AT&T Corp. is poised to expand its relationship with FCB Worldwide, New York, awarding the agency ad duties for its estimated $50 million to $100 million Business Services Division. The FCB win follows a two-month review involving Y&R Advertising, New York and Schifino Lee, Tampa, Fla., both of which already work on the telecom giant's account. An official announcement from AT&T on the account win could come as early as this week, according to people familiar with the situation. AT&T and the agencies declined to comment or confirm the decision: "We have nothing to announce at this time," said Jim Byrnes, a Business Services spokesman.
The account win comes on the heels of an Olympic ad showdown between Y&R and FCB in which AT&T asked both agencies to submit ideas for a new corporate image effort that broke during the Games. Y&R is responsible for AT&T's consumer long distance and corporate brand efforts; while FCB oversees its wireless, collect and college and youth advertising. The agencies ended up sharing duties on the coveted account, with Y&R handling TV executions and FCB coordinating the print effort. FCB's Business Services win essentially enables it to retain the business; Y&R had vied to win an additional piece of the account.
FCB won the business, in part, based on the strength of its proprietary research models and a return-on-investment-based program, according to people familiar with the matter. While Y&R emphasized a more creative approach but put less importance on the ROI aspect.
However, FCB won't be alone on the account. Schifino Lee, which next month concludes the $15 million print and direct mail "Take Me" campaign for Business Services, has been tapped for an additional $10 million ingredient-branding campaign. Schifino and FCB will work closely with Y&R's still evolving corporate image work based on AT&T's broadband communications future. AT&T's business goals remain a moving target, its stock price has plummeted in recent weeks to $24 5/8 at the market's close on October 13. AT&T seeks to spin off its consumer long distance business and is in talks to merge other parts of its business, all of which make for a confusing time for the agencies.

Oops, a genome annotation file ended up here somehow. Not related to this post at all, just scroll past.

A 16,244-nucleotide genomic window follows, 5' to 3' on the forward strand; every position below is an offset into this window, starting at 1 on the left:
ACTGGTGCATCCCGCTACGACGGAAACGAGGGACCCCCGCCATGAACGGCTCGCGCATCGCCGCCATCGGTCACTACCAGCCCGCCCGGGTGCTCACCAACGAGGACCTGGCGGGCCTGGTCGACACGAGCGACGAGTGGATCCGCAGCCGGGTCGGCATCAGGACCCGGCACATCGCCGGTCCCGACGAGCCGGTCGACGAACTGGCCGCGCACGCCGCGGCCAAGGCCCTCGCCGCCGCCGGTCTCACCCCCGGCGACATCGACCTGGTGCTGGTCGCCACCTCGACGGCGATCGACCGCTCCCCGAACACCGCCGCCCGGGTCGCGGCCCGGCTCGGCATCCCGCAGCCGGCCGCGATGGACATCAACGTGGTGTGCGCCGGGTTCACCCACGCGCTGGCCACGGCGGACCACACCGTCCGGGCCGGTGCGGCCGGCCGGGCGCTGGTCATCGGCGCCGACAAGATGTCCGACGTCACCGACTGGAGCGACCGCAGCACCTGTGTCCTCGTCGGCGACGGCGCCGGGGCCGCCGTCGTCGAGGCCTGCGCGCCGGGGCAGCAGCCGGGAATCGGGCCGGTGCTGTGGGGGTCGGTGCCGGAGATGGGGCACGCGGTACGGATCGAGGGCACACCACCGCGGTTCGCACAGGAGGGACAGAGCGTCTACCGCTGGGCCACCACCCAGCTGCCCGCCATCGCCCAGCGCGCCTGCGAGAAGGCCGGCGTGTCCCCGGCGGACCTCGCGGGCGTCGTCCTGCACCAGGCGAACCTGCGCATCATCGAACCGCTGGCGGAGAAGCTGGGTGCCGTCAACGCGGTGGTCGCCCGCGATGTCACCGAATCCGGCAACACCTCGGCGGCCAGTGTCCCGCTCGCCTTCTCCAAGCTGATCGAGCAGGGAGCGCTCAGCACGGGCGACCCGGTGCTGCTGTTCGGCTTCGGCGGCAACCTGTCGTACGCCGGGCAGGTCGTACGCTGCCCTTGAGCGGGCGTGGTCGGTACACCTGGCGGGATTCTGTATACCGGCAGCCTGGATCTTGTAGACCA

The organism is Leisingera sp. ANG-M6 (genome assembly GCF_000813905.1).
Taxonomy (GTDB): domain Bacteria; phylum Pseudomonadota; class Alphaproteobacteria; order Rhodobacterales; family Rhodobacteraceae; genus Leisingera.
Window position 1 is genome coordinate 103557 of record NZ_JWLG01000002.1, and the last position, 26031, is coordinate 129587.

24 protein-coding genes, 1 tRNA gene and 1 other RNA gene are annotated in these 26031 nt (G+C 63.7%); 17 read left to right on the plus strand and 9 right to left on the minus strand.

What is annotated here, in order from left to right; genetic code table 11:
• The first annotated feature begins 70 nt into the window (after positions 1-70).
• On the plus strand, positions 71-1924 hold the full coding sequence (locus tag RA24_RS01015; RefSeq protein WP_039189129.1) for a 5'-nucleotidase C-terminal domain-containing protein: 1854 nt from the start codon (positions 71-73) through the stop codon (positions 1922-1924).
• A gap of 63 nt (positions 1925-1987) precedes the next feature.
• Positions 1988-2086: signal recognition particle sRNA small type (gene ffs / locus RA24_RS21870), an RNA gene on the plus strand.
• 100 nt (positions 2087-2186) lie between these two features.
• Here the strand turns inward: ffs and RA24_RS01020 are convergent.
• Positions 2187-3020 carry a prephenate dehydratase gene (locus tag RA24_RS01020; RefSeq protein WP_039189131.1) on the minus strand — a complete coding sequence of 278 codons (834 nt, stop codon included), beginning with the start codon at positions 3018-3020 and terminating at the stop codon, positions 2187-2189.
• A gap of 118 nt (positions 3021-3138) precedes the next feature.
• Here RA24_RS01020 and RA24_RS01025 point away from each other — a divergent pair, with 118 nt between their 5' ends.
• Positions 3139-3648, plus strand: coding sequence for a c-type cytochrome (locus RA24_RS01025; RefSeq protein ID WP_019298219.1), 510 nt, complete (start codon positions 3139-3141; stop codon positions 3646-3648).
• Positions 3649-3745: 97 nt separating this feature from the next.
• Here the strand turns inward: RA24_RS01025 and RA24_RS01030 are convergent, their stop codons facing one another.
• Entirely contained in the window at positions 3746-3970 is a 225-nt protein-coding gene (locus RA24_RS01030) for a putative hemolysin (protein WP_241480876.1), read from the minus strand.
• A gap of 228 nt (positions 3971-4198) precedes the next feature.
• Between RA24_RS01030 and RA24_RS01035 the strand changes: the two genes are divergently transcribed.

People close to AT&T say the forthcoming Business Services work, which may not break until early 2001, will be primarily print-based and will tout the Division's ability to partner closely with customers on Internet and data services solutions. But as AT&T evaluates its entire ad and marketing budget, spending on the effort may not even reach $50 million, the low end of the estimated range. Spending in the fourth quarter alone, is said to be minimal with few media buys except for AT&T's continuous sponsorship of ABC's "Who Wants to be a Millionaire?," according to a person intimately familiar with AT&T's plans.
Copyright October 2000, Crain Communications Inc.